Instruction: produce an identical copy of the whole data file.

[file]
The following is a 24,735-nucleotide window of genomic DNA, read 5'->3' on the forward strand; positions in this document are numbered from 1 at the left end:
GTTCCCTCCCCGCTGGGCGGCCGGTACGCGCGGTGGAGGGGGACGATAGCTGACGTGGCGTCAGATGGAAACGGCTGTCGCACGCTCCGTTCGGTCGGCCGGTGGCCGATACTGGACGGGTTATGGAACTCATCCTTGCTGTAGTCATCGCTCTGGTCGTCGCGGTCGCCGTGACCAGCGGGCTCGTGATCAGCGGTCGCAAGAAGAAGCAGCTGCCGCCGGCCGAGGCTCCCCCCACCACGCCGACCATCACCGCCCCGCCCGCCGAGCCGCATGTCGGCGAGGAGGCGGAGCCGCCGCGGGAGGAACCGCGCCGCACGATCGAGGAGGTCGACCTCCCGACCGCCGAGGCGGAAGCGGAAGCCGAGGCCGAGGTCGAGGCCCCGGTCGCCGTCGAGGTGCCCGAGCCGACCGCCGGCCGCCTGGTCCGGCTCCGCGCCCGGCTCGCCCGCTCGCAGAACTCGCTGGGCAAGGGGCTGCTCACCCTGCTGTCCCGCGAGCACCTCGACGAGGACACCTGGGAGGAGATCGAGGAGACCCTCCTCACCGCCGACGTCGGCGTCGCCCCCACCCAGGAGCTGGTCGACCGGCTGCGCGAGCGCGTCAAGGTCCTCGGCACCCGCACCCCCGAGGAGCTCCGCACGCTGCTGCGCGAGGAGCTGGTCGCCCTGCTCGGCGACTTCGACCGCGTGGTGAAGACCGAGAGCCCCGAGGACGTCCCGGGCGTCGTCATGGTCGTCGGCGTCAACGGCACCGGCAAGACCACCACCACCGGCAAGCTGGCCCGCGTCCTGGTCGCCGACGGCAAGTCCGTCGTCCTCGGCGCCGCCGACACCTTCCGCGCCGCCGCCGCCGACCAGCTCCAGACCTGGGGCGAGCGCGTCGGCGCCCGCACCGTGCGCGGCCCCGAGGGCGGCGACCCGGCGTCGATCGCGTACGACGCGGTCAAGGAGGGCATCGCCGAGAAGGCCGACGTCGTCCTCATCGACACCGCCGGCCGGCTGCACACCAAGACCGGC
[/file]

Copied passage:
The following is a 24,735-nucleotide window of genomic DNA, read 5'->3' on the forward strand; positions in this document are numbered from 1 at the left end:
GTTCCCTCCCCGCTGGGCGGCCGGTACGCGCGGTGGAGGGGGACGATAGCTGACGTGGCGTCAGATGGAAACGGCTGTCGCACGCTCCGTTCGGTCGGCCGGTGGCCGATACTGGACGGGTTATGGAACTCATCCTTGCTGTAGTCATCGCTCTGGTCGTCGCGGTCGCCGTGACCAGCGGGCTCGTGATCAGCGGTCGCAAGAAGAAGCAGCTGCCGCCGGCCGAGGCTCCCCCCACCACGCCGACCATCACCGCCCCGCCCGCCGAGCCGCATGTCGGCGAGGAGGCGGAGCCGCCGCGGGAGGAACCGCGCCGCACGATCGAGGAGGTCGACCTCCCGACCGCCGAGGCGGAAGCGGAAGCCGAGGCCGAGGTCGAGGCCCCGGTCGCCGTCGAGGTGCCCGAGCCGACCGCCGGCCGCCTGGTCCGGCTCCGCGCCCGGCTCGCCCGCTCGCAGAACTCGCTGGGCAAGGGGCTGCTCACCCTGCTGTCCCGCGAGCACCTCGACGAGGACACCTGGGAGGAGATCGAGGAGACCCTCCTCACCGCCGACGTCGGCGTCGCCCCCACCCAGGAGCTGGTCGACCGGCTGCGCGAGCGCGTCAAGGTCCTCGGCACCCGCACCCCCGAGGAGCTCCGCACGCTGCTGCGCGAGGAGCTGGTCGCCCTGCTCGGCGACTTCGACCGCGTGGTGAAGACCGAGAGCCCCGAGGACGTCCCGGGCGTCGTCATGGTCGTCGGCGTCAACGGCACCGGCAAGACCACCACCACCGGCAAGCTGGCCCGCGTCCTGGTCGCCGACGGCAAGTCCGTCGTCCTCGGCGCCGCCGACACCTTCCGCGCCGCCGCCGCCGACCAGCTCCAGACCTGGGGCGAGCGCGTCGGCGCCCGCACCGTGCGCGGCCCCGAGGGCGGCGACCCGGCGTCGATCGCGTACGACGCGGTCAAGGAGGGCATCGCCGAGAAGGCCGACGTCGTCCTCATCGACACCGCCGGCCGGCTGCACACCAAGACCGGC